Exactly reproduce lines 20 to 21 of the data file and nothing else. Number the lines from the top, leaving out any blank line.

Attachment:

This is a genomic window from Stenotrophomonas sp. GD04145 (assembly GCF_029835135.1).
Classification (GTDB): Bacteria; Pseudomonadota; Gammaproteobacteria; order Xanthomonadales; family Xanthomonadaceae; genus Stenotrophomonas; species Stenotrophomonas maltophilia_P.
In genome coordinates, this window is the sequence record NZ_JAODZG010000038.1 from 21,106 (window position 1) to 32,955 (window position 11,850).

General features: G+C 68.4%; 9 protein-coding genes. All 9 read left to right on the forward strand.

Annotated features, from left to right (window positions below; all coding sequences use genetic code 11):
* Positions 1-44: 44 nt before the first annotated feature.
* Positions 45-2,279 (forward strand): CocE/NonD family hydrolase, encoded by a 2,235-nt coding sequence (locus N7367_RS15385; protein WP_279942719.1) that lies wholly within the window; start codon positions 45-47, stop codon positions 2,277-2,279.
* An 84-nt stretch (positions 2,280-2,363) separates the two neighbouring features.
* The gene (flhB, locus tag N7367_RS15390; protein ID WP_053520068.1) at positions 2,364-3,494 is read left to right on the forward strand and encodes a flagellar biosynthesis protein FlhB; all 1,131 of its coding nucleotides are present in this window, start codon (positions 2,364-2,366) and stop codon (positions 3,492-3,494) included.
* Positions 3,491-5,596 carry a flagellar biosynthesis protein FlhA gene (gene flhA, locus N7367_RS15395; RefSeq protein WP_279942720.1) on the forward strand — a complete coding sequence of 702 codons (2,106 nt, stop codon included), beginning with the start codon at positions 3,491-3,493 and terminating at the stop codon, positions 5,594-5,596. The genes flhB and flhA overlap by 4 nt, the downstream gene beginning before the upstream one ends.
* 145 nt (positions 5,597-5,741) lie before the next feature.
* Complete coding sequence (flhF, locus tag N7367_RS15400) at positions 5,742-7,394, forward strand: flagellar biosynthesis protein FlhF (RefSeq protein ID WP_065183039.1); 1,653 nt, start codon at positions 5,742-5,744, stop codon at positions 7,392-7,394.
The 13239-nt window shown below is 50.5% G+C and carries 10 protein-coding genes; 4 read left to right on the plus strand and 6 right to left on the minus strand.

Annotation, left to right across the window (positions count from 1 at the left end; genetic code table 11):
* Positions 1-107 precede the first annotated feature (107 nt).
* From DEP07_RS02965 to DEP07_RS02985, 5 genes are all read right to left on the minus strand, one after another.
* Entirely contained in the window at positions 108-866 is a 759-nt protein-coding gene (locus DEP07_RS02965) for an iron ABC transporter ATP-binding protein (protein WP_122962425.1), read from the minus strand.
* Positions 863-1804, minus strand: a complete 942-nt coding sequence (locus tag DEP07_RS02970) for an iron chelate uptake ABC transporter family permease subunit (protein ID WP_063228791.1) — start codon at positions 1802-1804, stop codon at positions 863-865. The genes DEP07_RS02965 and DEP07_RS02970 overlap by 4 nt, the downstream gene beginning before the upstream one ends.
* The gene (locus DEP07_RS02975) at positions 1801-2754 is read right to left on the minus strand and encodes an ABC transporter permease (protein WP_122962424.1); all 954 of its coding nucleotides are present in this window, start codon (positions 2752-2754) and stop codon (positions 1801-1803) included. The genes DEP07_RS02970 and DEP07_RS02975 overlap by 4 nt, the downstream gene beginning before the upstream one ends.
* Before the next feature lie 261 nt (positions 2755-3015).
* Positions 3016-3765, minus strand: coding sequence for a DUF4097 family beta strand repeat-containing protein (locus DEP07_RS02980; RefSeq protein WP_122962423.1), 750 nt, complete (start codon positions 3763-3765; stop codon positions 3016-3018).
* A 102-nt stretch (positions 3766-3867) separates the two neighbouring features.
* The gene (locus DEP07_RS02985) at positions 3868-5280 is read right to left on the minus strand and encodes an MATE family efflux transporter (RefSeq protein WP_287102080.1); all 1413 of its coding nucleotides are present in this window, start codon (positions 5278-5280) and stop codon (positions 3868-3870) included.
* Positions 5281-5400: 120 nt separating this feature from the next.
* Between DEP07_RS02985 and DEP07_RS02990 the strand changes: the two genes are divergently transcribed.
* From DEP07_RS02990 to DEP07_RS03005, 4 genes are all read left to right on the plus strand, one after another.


* Before the next feature lie 261 nt (positions 2755-3015).
* Positions 3016-3765, minus strand: coding sequence for a DUF4097 family beta strand repeat-containing protein (locus DEP07_RS02980; RefSeq protein WP_122962423.1), 750 nt, complete (start codon positions 3763-3765; stop codon positions 3016-3018).